“We wanted to welcome people in to the forbidden—and have a great time,” said Kelsey. “Obviously art is precious, but at the same time, we want to present it in the way that it feels like you’re breaking that wall.”
“It should be immersive, and it should be messy,” Rémy, who cites Sissy Spacek in Carrie as her one of her favorite examples of “everything I love in art,” continued. “A lot of what we do is very irreverent, but we want there to be something funny about it too. It’s not so self-serious—we just want to push any boundary, whatever that may be.”
With Cannon’s signature Mutation GIFs, Tafv Sampson and Nick Des Jardin’s recreation of a den covered in pin-up photos, and more jarring contributions, the show drew eyes not just inside the fair, but from around the rest of the New York art world, too—including the operators of the downtown gallery Untitled Space, who scouted the Bennetts to curate another show, much to their surprise.
“They scouted us as ‘feminist curators,’ which, you know, we wouldn’t necessarily identify ourselves as,” recalled Kelsey, who like Rémy has always thought of their feminism as so obvious it should go unspoken. “But we were like, Okay cool, that works if that’s how people are perceiving our work, we’re really happy to jump into that.”
The resulting exhibition, “Lifeforce,” which tapped two dozen women artists, including Cannon, Pierce, and Maggie Dunlap from their usual crew, as well as a mix of established names like Jeanette Hayes and teens like Panteha Abareshi, instead bypassed gender completely. “That was basically how we dealt with ‘doing a feminist show,’ because ultimately we really really believe in transcending that stuff,” said Rémy. She and Kelsey were mainly inspired by Donna Haraway’s ‘80s essay A Cyborg Manifesto, ’70s sci-fi novels written by women, and Afrofuturism. “And every single artist that we spoke with on this topic was in line: We’re not trying to create more binaries and labels.”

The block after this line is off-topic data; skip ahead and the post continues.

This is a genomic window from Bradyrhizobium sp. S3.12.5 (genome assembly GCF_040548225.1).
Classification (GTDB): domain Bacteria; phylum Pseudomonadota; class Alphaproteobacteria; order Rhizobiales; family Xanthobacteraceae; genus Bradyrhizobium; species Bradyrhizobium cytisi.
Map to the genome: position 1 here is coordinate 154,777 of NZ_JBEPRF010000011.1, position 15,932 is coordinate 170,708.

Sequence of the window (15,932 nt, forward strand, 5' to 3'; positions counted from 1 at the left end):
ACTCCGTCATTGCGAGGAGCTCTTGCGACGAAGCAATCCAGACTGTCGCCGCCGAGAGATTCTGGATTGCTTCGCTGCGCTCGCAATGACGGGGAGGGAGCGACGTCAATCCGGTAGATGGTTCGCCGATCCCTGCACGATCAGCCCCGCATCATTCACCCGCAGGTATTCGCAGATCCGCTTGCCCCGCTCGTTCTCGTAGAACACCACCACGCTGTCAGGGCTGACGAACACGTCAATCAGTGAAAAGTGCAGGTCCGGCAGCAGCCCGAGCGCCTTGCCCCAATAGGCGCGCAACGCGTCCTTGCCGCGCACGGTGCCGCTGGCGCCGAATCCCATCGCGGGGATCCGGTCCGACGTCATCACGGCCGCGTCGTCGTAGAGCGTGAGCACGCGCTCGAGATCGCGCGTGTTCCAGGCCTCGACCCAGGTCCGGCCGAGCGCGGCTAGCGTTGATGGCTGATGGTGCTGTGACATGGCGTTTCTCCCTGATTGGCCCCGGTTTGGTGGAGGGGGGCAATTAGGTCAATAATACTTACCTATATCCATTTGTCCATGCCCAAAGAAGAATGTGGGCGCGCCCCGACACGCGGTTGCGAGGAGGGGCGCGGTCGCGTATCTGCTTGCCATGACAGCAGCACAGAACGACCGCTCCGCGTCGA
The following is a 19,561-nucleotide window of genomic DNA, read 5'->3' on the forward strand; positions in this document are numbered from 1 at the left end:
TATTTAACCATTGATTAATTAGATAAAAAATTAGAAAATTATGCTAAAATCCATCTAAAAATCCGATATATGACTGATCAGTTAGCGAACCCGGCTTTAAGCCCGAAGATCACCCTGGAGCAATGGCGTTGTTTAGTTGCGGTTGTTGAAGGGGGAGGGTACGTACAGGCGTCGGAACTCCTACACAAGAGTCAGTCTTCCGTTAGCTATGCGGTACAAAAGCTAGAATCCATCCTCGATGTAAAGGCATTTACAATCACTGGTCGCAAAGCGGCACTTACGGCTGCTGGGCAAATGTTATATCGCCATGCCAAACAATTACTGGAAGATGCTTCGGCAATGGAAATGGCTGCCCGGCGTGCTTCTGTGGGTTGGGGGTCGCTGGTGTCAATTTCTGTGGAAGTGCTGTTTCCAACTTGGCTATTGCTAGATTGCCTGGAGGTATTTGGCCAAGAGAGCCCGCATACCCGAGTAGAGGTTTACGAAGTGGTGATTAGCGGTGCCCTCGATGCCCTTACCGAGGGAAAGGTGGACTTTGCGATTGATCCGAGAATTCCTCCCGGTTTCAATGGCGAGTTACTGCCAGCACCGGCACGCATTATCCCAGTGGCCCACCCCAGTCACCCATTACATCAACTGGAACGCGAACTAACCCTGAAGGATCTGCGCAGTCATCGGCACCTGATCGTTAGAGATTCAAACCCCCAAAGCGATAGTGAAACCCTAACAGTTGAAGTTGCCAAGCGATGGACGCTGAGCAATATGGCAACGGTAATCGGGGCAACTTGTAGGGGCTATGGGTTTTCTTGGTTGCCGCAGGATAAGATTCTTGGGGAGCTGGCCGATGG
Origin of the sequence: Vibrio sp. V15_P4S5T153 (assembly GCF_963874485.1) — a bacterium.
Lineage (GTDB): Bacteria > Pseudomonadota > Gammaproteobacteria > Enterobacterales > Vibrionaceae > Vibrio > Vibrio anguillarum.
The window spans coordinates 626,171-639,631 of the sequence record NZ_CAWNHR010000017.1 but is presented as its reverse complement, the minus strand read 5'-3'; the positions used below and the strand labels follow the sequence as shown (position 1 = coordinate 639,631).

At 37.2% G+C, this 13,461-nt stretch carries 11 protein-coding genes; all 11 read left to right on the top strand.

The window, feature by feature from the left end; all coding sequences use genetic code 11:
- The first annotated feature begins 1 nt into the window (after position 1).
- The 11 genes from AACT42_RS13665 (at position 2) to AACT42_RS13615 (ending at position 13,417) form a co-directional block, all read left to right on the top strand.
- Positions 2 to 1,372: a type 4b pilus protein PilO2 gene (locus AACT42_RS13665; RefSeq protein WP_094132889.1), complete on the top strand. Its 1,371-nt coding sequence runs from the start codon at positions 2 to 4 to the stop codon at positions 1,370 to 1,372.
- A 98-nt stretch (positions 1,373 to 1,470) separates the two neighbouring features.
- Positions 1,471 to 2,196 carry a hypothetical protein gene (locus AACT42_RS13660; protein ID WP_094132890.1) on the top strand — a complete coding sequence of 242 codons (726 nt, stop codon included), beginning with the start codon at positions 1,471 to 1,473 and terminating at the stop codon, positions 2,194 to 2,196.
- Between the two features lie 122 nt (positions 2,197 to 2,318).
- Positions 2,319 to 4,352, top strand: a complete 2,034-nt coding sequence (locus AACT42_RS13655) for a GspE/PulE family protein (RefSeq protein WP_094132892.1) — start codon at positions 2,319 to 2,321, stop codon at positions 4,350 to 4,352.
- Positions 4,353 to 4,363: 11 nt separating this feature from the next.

Still, the pair realizes that singling out artists who identify as women, and dealing with questions like what it’s like to be a “female filmmaker,” are a necessary part of moving society forward. Their grandfather, for one, has made it part of the family agenda: Tony Bennett rescued prisoners from a concentration camp early in life when he was drafted for World War II, and was a part of the Civil Rights Movement throughout his music career. “Our grandfather really fought for integration and civil rights in a very extreme way—he literally marched alongside Martin Luther King [Jr.] in Selma,” said Kelsey, clearly proud.
Like his wife, who passed away shortly before the opening of “Lifeforce” and whom the show is dedicated to, Tony, who still paints and just took up sculpting, has always been supportive of Kelsey and Rémy. He makes sure to drop by their openings, too—schedule permitting. “It’s funny, because he has such a busy life and he’s 90 years old,” Rémy said, laughing.
Lately, Kelsey and Rémy have been busy with their own endeavors. “We’ve been traveling nonstop for four months,” Kelsey said. “Right now we’re in the middle of writing, producing, and directing seven small documentaries about female artists,” Rémy added. She was clearly stressed about the long day of editing ahead of them. They’re releasing the films with The Front, a media company run entirely by women, hopefully within the next month. (The first, which focuses on Abareshi, the teen illustrator they discovered for “Lifeforce,” was already released.)
“I feel like there’s this important movement going on right now between female artists—like an actual camaraderie,” Kelsey said. “But I think at a certain point—when women stop being asked the question of how their art relates to their gender—that’s then women will have a voice that can reach larger audiences,” she went on as Rémy nodded. “And that’s what we’re moving towards. That’s the goal.”